18th century Europe was a pretty good place to be a scientist. The scientific revolution had brought about huge advances in physics, astronomy, biology, and medicine. The Age of Enlightenment was sweeping across the continent producing great thinkers, writers, and inventors. This was the environment in which Laura Bassi, the first female professional scientist, grew up and lived her life. The exact date of her birth is uncertain, but she was born in 1711 in Bologna, Italy. Her father, a wealthy lawyer, recognized his young daughter’s academic gifts and hired a private tutor for her. For seven years, Bassi studied with Gaetano Tacconi, a friend of the family and prominent professor at the University of Bologna. Tacconi was able to introduce Bassi to some of the most prominent minds of the time, including Cardinal Prospero Lambertini, who spread word of Bassi’s intelligence. Bassi was particularly interested in Newtonian science, and became a subject of some fascination as a woman who understood Newton, especially given that few men at the time were able to understand Newton.
On April 17, 1732, a 21-year-old Bassi stood before four University of Bologna professors in the Palazzo Pubblico and publicly defended her thesis, which showed the influence of Newton’s work on optics and light. At the time, it was customary for students to defend their theses in the churches before educated clergy, but because Bassi had become famous in Bologna for her intelligence and scientific achievements, her thesis defense was made public. She was awarded a doctorate of philosophy, making her only the second woman in the world to earn a PhD. When she earned her PhD, Bologna celebrated her tremendous accomplishment with public celebrations in the streets and collections of poetry published in Bassi’s honor.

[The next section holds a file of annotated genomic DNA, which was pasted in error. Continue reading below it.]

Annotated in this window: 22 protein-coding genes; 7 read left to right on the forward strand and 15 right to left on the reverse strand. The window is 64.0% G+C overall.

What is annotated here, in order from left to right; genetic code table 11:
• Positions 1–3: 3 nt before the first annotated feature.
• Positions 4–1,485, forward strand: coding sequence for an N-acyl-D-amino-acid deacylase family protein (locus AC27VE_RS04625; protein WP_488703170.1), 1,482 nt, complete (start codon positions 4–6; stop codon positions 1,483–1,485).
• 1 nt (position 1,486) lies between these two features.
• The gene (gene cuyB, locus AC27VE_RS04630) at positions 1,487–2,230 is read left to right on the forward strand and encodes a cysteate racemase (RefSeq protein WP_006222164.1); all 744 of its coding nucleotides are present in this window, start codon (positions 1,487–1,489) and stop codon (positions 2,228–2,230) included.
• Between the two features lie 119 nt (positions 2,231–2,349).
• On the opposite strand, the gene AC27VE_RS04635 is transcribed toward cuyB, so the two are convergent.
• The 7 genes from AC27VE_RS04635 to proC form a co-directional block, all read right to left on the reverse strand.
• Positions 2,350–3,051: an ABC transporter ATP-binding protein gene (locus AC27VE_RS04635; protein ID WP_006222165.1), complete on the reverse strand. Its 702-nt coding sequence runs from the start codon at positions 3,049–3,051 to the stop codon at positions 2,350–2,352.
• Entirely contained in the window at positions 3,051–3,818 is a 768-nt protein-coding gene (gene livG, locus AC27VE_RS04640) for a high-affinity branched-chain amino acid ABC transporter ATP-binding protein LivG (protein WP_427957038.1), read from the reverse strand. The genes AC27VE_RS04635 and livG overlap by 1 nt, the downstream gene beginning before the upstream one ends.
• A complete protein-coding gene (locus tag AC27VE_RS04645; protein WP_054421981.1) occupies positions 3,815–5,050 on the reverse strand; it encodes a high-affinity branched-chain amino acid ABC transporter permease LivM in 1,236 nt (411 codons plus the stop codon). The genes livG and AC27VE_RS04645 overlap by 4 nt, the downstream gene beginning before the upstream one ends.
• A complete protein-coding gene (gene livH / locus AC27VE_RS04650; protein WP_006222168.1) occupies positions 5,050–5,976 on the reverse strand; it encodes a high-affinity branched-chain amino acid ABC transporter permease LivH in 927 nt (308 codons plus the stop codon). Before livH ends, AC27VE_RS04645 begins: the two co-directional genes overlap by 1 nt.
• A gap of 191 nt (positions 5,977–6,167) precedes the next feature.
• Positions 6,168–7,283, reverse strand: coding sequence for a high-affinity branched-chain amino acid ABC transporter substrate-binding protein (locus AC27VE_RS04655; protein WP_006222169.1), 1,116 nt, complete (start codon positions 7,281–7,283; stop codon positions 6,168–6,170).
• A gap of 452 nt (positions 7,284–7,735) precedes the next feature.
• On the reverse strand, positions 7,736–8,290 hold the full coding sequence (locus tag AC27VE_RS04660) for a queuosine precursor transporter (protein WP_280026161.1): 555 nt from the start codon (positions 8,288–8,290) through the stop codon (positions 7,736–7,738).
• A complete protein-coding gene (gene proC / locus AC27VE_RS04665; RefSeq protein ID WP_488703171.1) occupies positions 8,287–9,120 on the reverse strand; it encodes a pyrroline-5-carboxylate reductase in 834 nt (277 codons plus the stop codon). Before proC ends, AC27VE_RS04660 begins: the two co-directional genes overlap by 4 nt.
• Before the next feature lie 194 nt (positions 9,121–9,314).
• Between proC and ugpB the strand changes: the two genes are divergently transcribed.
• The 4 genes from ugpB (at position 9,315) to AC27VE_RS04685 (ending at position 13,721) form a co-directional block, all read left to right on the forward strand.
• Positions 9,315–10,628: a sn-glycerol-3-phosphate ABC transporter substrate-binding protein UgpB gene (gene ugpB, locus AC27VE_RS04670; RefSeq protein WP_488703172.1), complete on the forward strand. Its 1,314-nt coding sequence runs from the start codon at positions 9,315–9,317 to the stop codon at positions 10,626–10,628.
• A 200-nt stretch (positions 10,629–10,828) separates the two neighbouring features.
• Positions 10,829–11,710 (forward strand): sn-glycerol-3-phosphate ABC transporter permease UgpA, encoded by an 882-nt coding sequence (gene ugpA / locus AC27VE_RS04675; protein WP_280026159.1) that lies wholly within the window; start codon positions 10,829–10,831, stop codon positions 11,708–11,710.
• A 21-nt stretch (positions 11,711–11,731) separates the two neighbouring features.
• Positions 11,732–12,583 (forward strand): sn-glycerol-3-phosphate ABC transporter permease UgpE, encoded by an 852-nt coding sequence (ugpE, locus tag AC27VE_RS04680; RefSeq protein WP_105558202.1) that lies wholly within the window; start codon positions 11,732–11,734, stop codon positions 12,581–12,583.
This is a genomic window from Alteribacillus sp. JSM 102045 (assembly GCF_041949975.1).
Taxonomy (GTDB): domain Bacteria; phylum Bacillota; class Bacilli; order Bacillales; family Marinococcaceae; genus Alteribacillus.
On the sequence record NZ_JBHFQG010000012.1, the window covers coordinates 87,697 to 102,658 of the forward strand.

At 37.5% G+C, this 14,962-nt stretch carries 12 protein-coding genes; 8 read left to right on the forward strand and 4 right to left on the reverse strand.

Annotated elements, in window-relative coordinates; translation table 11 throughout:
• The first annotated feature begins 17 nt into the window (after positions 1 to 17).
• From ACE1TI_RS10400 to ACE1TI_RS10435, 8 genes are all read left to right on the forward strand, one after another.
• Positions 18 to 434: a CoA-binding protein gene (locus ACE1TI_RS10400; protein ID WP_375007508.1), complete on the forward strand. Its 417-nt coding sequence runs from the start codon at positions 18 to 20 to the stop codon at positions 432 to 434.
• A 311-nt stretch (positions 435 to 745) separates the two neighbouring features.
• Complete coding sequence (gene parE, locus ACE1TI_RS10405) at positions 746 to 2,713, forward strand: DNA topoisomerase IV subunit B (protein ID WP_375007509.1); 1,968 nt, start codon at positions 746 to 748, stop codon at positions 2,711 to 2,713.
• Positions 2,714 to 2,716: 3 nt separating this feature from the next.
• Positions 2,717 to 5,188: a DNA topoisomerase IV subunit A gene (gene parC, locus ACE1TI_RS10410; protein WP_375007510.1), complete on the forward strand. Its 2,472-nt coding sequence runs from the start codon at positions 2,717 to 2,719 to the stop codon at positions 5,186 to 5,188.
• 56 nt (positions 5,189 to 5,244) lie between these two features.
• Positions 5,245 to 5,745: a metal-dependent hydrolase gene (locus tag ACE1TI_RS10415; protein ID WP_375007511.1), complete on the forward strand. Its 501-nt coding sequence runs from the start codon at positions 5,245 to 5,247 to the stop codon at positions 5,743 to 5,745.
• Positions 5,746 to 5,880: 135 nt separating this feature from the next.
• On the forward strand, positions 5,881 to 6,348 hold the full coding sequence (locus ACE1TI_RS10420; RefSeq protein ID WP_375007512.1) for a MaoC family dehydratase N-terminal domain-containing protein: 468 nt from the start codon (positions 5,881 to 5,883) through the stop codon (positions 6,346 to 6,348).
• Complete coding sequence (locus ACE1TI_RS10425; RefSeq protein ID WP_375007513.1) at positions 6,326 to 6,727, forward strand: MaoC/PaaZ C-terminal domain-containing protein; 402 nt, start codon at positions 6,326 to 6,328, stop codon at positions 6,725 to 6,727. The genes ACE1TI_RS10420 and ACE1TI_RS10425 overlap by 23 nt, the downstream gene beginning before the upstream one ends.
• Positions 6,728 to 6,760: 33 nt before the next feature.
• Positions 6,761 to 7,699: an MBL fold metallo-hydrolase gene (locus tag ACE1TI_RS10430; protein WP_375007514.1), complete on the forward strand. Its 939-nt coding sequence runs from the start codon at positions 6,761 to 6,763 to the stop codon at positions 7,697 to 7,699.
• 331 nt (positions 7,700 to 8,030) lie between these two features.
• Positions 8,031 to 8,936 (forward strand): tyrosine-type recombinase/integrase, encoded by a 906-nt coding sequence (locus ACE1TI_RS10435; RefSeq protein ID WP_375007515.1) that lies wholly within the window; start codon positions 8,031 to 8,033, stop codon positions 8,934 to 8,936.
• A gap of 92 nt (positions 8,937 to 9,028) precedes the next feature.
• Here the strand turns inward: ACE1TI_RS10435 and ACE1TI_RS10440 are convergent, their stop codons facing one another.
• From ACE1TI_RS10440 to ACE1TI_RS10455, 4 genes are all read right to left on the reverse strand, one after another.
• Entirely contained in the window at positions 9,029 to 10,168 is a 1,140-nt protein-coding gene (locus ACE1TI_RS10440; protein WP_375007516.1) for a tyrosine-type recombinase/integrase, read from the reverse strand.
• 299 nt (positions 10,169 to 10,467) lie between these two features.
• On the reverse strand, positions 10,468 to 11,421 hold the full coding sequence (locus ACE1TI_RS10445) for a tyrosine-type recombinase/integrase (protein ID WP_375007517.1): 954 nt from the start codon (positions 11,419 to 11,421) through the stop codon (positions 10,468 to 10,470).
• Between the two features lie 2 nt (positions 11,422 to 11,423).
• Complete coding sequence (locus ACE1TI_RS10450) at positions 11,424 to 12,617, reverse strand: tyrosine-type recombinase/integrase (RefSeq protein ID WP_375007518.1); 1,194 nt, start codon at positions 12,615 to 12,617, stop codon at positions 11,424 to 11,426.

That same year, Bassi was offered a position at the University of Bologna, making her the world’s first female physics professor. She gave her first lecture on the properties of water, but as a woman, she was not allowed to lecture in the university. Instead, she began conducting lectures and research in her home, which became a laboratory for her students. She hosted some of the most prominent scientists of the time, including Alessandro Volta, the inventor of the electric battery. Bassi was also an early advocate of equal pay for women. As her fame and contributions to the university grew, she petitioned for regular pay raises, eventually earning the highest salary in the university of 1,200 lire. She used her extra pay to buy more advanced equipment for her students in her home laboratory.
In 1776, she was appointed chair of experimental physics at the University of Bologna, a position she held for only two years until her death in 1778. She was the first woman to hold such a position. Over the course of her career, she wrote or co-authored 28 papers, mostly on physics and hydraulics. She played a crucial role in spreading Newtonian physics through Italy and made enormous scientific contributions, but today her name is not well known outside of the world of physics. And that’s really a shame, because this trailblazing female scientist is a role model for smart girls everywhere.